Bill Hikes Gas Tax by 24%
But proposal hides this by reducing gas tax and adding sales tax on gas.
State lawmakers have proposed changes to the way gas is taxed that would result in buyers paying more in taxes for each gallon of gasoline purchased.
The tax increase is part of a broad package proposed by Assembly Republicans that also includes raising the vehicle registration fees for some car owners, allowing counties to add a 0.5% sales tax to fund local roads, and directing the Wisconsin Department of Transportation to ask for an exemption from federal requirements that bar new toll roads. The transportation package is paired with a package of income tax cuts that would give extremely large tax breaks to earners with the highest incomes, while shutting out Wisconsin residents with low incomes (see New Income Tax Proposal Overwhelmingly Favors Highest Earners, May 2017).
Rather than increase the gas tax directly, lawmakers have proposed decreasing one tax and increasing another, in what seems to be an attempt to mask the fact that consumers would pay more in taxes when they buy gas.
Currently, consumers pay 30.9¢ in tax on each gallon of gasoline they buy. That amount was last increased in 2006 and has been frozen since then. With time, inflation has eaten away at the value of the tax. Partly as a result of the freeze, there is not enough money in the state’s Transportation Fund to pay for all the highway projects that lawmakers want to fund.
The tax package would expand the sales tax to include gasoline and deposit the new revenue into the Transportation Fund; currently, purchases of motor fuels are exempt from the sales tax. The proposal would also reduce the amount of tax applied to each gallon of gasoline, from 30.9¢ to 26.1¢.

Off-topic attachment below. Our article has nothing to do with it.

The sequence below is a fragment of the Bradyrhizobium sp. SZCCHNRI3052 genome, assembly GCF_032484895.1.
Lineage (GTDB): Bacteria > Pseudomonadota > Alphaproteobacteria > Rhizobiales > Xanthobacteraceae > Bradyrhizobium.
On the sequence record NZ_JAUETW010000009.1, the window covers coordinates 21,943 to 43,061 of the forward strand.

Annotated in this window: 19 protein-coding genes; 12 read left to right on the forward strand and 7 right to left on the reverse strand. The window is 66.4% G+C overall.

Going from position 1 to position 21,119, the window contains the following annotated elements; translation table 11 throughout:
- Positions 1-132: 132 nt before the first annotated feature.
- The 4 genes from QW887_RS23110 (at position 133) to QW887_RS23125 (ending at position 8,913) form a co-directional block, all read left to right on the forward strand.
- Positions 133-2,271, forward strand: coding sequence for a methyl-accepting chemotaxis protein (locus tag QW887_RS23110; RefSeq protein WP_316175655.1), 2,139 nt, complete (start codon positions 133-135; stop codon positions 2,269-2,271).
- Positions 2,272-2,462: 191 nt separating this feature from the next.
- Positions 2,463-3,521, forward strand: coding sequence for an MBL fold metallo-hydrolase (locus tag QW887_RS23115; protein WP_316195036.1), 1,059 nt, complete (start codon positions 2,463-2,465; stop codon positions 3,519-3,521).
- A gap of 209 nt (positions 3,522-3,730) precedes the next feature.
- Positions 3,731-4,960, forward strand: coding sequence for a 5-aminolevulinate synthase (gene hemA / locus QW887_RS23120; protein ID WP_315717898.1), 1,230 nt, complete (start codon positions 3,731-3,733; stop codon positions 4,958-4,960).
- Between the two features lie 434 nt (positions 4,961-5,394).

The net result would be that consumers would pay 7.2¢ more in tax per gallon of gasoline than they currently pay, according to an analysis from the Legislative Fiscal Bureau – an increase of 24%. The tax increase would bring in an additional $230 million in revenue into the state’s Transportation Fund in fiscal year 2019.
It’s not clear what purpose it serves to expand the sales tax to gas purchases while reducing the per-gallon tax on gasoline. Over the long haul, one would expect fuel costs to rise and the sales tax to rise with it, but it will fluctuate and be a less predictable revenue source.
Assuming lawmakers wanted to increase the amount of revenue coming into the Transportation Fund, the simplest way would have been to lift the freeze on the gas tax and let it increase as other costs increase. Instead, they have proposed a complex change in funding mechanisms that seems designed to distract from the fact some fervently anti-tax lawmakers have now proposed a tax increase. Rep. Dale Kooyenga (R-Brookfield), an author of the proposal, doubled down on this strategy when he said that the increase in the total amount of taxes the state collects on gas doesn’t amount to a tax increase: “It puts more tax on the item but it’s not a tax increase,” he said (from Wisconsin GOP Lawmakers Embrace Changes to Gas, Income Taxes in the Milwaukee Journal Sentinel).
Proponents of the transportation finance package are trying to have it both ways: they want to fund transportation projects they believe to be necessary, but don’t want to appear to be increasing the resources that would fund those projects. If lawmakers want to increase resources available for build and maintain state highways, it would less complicated to simply lift the freeze on the gas tax rather than implement complex funding changes that seem to have no purpose other than disguising a tax increase.